Arts

A Bewitching performance of Arthur Miller’s The Crucible by SUDS

 

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Stars of The Crucible: L-R Johnny Anderson (Ezekiel Cheever); Jonathan Wilson (Thomas Putnam); Duncan Lawrie (Judge Danforth); Rowan MacAskill (John Proctor); Andrew Hart (Francis Nurse); Cameron Watson (Giles Corey); Sophie Lane (Rebecca Nurse); Tessa Richards (Elizabeth Proctor); Heather McNeill (Director); Geo Niven (Producer); Grace Brammer (Mercy Lewis); Amy Costello (Betty Parris); Calum Moore (Judge Hawthorne); Ainè
Taylor (Titbua); Daniel Rooney (Reverend Hale); Calum Swan (Reverend Parris); Abby Ferguson (Abigail Williams); Gillian Agnew (Mary Warren).

I’ve made a general rule for myself, that if I don’t love something I’ll slip out during the interval. Fortunately, Heather McNeill’s direction and Geo Niven’s production of Arthur Miller’s The Crucible had me coming back for more and had me hanging on the edge of my seat.

As this was my first SUDS show, I personally wasn’t quite sure what to expect, but the rave reviews of previous performances I had read dictated that directorial and performance standards were high — and this show was no exception.

A quiet, Puritan, Salem town experiences uproar when the local reverend’s 10-year-old daughter Betty Parris is found in a comatose state after dancing in the forest with some local girls, including the Parris’ slave Tituba, who allegedly conjures the devil.

Boston judges are sent in to investigate the small town, and soon almost everyone is being accused of witchcraft, including Elizabeth Proctor whose husband, local farmer John Proctor, had an affair with the dancing ringleader and local temptress Abigail Williams when she worked in their home.

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On trial Abigail Williams played by Abby Ferguson looks nervous: Credit: Stuart Graham

When the lights went down I hadn’t opened my programme so couldn’t quite tell who was who on paper. The first character to grace the stage was Reverend Parris and within less than five minutes I was itching to find out the actor whose manic, crazed eyes and power-hungry facial expressions held my undivided attention.

Calum Swan was unrecognisable from his programme picture and an impeccable casting choice for the role of the stiff reverend.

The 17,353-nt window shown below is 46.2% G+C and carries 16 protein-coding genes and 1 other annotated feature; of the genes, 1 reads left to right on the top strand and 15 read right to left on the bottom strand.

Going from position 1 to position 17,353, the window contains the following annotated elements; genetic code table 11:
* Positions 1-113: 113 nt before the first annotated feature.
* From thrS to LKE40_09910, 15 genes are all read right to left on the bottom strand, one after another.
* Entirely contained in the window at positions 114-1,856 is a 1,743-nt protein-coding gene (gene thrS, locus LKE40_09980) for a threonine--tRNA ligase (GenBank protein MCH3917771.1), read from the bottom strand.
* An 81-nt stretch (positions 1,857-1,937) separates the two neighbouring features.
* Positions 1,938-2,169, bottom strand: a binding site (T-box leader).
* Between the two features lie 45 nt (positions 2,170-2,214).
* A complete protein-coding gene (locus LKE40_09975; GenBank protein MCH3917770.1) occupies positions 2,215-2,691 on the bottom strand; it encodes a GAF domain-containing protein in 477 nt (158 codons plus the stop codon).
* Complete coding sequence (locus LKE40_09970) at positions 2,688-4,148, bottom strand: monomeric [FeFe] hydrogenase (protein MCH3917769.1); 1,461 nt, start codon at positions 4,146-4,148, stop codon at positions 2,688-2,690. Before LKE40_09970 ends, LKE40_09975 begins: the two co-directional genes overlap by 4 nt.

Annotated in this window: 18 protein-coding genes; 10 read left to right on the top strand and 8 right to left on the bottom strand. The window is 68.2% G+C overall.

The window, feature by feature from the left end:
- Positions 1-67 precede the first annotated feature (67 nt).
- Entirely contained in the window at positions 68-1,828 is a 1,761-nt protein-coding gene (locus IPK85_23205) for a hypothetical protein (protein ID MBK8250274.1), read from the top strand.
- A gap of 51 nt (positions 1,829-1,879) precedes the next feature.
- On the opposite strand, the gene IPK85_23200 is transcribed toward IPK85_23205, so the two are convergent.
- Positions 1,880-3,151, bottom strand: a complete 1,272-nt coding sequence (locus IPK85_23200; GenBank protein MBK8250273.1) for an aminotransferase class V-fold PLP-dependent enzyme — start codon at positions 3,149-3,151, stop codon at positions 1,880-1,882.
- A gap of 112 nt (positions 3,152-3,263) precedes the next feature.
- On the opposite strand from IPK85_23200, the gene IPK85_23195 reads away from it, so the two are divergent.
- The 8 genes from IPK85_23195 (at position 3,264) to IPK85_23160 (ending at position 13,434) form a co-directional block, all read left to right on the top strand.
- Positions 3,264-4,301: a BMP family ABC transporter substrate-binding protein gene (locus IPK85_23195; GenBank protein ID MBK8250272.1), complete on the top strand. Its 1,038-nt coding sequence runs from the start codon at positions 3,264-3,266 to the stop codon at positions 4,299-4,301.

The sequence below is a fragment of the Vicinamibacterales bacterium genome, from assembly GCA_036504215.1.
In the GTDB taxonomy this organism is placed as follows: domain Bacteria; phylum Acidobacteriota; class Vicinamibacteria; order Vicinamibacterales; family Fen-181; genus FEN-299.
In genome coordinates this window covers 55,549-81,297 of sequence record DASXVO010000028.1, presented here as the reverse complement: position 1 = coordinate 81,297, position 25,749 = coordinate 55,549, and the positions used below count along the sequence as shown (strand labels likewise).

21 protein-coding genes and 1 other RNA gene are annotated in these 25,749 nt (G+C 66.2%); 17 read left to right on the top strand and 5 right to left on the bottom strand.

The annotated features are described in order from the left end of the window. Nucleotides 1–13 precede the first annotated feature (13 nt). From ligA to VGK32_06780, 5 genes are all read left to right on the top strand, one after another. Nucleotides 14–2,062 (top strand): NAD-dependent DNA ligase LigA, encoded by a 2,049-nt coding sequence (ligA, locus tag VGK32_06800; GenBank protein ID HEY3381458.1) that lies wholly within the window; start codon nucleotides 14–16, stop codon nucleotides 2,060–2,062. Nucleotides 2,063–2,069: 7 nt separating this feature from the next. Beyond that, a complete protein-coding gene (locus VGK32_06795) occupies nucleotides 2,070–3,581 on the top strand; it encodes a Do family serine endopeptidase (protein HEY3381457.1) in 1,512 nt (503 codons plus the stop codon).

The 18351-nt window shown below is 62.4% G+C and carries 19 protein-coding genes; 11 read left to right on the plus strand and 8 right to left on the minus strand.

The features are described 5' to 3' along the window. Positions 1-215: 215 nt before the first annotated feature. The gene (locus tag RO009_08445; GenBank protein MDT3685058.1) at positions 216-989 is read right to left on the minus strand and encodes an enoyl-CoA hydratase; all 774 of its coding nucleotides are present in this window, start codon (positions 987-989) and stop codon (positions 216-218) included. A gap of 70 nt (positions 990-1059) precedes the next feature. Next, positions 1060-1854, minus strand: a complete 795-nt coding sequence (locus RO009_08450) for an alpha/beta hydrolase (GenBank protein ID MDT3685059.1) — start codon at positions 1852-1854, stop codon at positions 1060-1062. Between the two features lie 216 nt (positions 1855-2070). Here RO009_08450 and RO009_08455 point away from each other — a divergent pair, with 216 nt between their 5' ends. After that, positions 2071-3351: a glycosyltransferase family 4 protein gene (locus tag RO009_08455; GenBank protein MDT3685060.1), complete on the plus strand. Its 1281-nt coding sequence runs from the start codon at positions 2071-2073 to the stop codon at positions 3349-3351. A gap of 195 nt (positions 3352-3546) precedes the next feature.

Daniel Rooney was intimidating as Reverend Hale, (a devout Christian with a hatred of witchcraft) especially when making John Proctor recite the ten commandments and his chilling ‘you said that one twice, sir’.

Abby Ferguson was equally phenomenal in her portrayal of the beautiful and cunning Abigail Williams. As the adulteress to John Proctor’s character, she and Rowan MacAskill (John Proctor) had sizzling on-stage chemistry and the mixed feelings of hate and lust were real.

I also must praise a different kind of chemistry between Rowan MacAskill and Tessa Richards as Elizabeth Proctor, who had extremely tender moments within the play. The believability of the couple’s willingness to put each other on the line to save the other was convincingly heart-rendering.

The hair, make-up, props and frail postures of Sophie Lane and Andrew Hart’s charterers Rebecca and Francis Nurse and also Cameron Watson as Giles Corey were particularly impressive in portraying them as older characters within the Salem community.

Gillian Agnew was brilliant as the frightened, babbling Mary Warren as was Grace Brammer as Abigail William’s influential friend Mercy Lewis.

Duncan Lawrie (Judge Danforth) and Calum Moore (Judge Hawthrone) were great as the judicial double act — one determined for the trial to be over to elevate his own persona (Hawthorne) and the other scrupulous in his line of duty (Danforth). Johnny Anderson was equally authoritative in his role of Ezekiel Cheever, a man from Salem turned clerk of court who chooses his judicial duty over his relationships with the townsfolk.

Jonathan Wilson was also fantastic as the conniving Thomas Putham who uses the witch-trials to get one-up on his fellow land-owners.

There was an interesting spin on the character Tituba, with making her an Irish slave instead of being from Barbados in the original play. But Ainé Taylor magnificently made the part her own. Amy Costello conveyed the innocence of Reverend Parris’ ten-year-old daughter, who falls victim to the supernatural happenings after just trying to fit in with Abigail and her friends.

Overall this was an impeccably cast performance, with a terrific amount of on-screen chemistry and highly commendable costumes and make-up. Heather McNeill and Geo Niven (with stage direction by Laura Niven) are a dream team. Heather mentioned before the performance began that the show was dedicated to her late grandmother, all I can say is that I’m sure she’d be proud of the production you put on.

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